THE 21ST-CENTURY CRISIS OF LABOUR

  1. Top of page
  2. ABSTRACT
  3. INTRODUCTION
  4. THE DISENFRANCHISED WORKFORCE
  5. THE CONTESTED ROLE OF THE STATE
  6. GREED, SUNSPOTS OR ACCUMULATING CONTRADICTIONS?
  7. THE PRESENT CONJUNCTURE
  8. THE 21ST-CENTURY CRISIS OF LABOUR
  9. REFERENCES

In the past theoretical work on capital–labour relations emphasised the strength of labour institutions. Trade unions, it was commonly argued, exercised their power to interrupt production, push wages to unacceptable levels and engage in disruptive industrial actions. Labour was an unwelcome break on the circulation of capital. This perspective has attracted support both from the dominant mainstream and the radical traditions. The contention here is that this analysis is erroneous. The institutions of labour have been too weak, not too strong. In Britain and the US labour's voice has been muted and marginalised. Workers were, as a consequence of the state's pursuit of policies to promote deregulation and privatisation (or, what is the same thing, expand the frontiers of the circuits of capital) ruthlessly disenfranchised. The evolution of capital–labour relations in mainland Europe, as noted, has been more complex, nuanced and inconclusive.

The present crisis is at once a symptom of the pervasive and pernicious effects of unbridled capital accumulation and a consequence of the diminishing capacity of labour institutions to exert any influence over the definition of public policy (nationally and internationally) towards industry, work and regulation during the last quarter of the 20th century. Can the capacities of national and international state agencies be harnessed to check financial institutions, support public expenditure, and introduce measures to enhance the collective voice mechanisms in the workplace that are judged so pernicious by the voices of capital and mainstream economics?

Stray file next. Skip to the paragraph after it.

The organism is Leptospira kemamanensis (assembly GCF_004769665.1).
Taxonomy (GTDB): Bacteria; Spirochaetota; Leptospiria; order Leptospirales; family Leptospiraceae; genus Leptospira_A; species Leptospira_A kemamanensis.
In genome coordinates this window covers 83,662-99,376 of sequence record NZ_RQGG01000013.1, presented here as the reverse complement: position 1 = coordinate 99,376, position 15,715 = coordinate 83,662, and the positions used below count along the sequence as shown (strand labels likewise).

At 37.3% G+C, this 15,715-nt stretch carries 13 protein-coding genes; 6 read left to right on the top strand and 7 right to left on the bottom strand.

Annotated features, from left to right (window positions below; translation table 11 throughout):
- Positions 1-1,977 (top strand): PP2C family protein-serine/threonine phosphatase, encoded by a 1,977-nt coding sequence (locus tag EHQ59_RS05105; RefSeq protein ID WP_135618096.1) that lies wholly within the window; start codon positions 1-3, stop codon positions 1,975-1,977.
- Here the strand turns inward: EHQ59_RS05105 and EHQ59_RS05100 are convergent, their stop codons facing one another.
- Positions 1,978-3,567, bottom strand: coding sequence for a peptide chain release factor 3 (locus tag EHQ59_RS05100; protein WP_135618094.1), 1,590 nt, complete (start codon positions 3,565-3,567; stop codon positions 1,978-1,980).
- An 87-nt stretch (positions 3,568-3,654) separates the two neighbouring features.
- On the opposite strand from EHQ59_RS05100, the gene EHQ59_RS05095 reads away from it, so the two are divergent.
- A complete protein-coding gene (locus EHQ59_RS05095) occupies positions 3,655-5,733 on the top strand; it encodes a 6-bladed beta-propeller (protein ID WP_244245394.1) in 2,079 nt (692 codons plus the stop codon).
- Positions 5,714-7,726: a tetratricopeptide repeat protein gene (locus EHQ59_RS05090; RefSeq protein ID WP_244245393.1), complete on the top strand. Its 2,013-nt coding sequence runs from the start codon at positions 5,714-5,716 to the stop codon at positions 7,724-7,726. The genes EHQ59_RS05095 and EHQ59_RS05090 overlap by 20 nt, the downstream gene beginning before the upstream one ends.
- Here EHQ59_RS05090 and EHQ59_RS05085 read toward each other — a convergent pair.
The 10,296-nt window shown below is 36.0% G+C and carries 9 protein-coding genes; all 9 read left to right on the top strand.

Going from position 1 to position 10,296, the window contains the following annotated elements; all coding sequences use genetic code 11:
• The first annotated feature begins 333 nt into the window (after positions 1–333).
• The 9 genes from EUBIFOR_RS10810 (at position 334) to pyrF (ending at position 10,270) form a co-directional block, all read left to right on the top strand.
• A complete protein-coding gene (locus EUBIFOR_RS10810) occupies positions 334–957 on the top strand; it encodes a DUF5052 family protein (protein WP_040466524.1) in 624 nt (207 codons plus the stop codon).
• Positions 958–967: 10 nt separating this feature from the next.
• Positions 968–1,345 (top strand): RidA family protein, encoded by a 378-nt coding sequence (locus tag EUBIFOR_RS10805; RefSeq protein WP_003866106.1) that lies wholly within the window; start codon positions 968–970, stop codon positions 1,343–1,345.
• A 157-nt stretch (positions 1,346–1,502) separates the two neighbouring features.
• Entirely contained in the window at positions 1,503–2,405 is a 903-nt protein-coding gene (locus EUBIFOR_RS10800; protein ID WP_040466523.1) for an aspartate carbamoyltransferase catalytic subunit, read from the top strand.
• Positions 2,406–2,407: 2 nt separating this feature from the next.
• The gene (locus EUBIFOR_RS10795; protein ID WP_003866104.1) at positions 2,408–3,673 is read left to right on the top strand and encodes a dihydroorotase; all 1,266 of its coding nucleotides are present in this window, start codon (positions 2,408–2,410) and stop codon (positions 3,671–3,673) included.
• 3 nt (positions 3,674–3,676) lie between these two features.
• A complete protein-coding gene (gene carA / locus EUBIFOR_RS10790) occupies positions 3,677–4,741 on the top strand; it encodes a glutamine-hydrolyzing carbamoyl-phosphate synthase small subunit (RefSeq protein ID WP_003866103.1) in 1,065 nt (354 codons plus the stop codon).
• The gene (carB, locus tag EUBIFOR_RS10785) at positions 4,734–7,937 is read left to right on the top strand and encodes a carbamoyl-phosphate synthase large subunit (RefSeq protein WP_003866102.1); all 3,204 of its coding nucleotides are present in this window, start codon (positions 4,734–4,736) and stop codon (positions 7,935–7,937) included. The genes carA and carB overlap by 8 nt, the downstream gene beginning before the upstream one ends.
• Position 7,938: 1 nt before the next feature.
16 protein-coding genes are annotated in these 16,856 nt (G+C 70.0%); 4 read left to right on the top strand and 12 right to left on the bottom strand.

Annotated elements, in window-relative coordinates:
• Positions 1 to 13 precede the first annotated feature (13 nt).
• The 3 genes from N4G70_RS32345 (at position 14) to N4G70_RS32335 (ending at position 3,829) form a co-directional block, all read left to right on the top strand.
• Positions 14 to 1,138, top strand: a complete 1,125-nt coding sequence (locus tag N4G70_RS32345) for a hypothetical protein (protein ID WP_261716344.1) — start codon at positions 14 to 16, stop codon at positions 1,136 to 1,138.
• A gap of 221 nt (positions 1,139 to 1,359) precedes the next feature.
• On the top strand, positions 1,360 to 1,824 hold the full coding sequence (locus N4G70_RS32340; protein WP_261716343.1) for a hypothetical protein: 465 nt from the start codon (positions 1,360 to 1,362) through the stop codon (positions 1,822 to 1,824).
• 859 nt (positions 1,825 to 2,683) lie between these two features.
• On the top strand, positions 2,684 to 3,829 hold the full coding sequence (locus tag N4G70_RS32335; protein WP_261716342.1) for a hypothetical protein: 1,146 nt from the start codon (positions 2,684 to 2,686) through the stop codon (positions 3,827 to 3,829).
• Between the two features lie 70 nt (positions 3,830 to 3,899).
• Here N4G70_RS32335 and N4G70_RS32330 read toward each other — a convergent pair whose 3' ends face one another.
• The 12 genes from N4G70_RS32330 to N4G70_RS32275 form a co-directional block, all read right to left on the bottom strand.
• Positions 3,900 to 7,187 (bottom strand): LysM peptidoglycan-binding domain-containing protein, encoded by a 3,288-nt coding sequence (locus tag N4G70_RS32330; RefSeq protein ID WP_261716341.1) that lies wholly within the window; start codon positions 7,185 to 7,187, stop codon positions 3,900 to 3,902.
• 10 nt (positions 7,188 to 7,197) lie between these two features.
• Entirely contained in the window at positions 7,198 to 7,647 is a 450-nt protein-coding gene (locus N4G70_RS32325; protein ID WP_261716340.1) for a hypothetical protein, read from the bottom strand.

A key focus of contemporary debate is the destructive tension between accumulation strategies that promote the ‘low road’ to profitability and those that embrace labour institutions in the quest to achieve a ‘high road’. The former involves a further stage in the degradation of work systems, wages and rights; the latter gives space for mutual accommodations between capital and labour over wages, productivity and profit. Which of these accumulation strategies is pursued depends in large part on the character, scope and coherence of state policy. Within Europe, the British state has a distinguished history of opposing, diluting and sometimes successfully derailing policies aimed at constraining capital to acknowledge the conditions necessary to promote decent work. The US state has demonstrated at best a passive adherence to the concept, while its businesses lead the way in degrading the conditions of work and workers at home and abroad.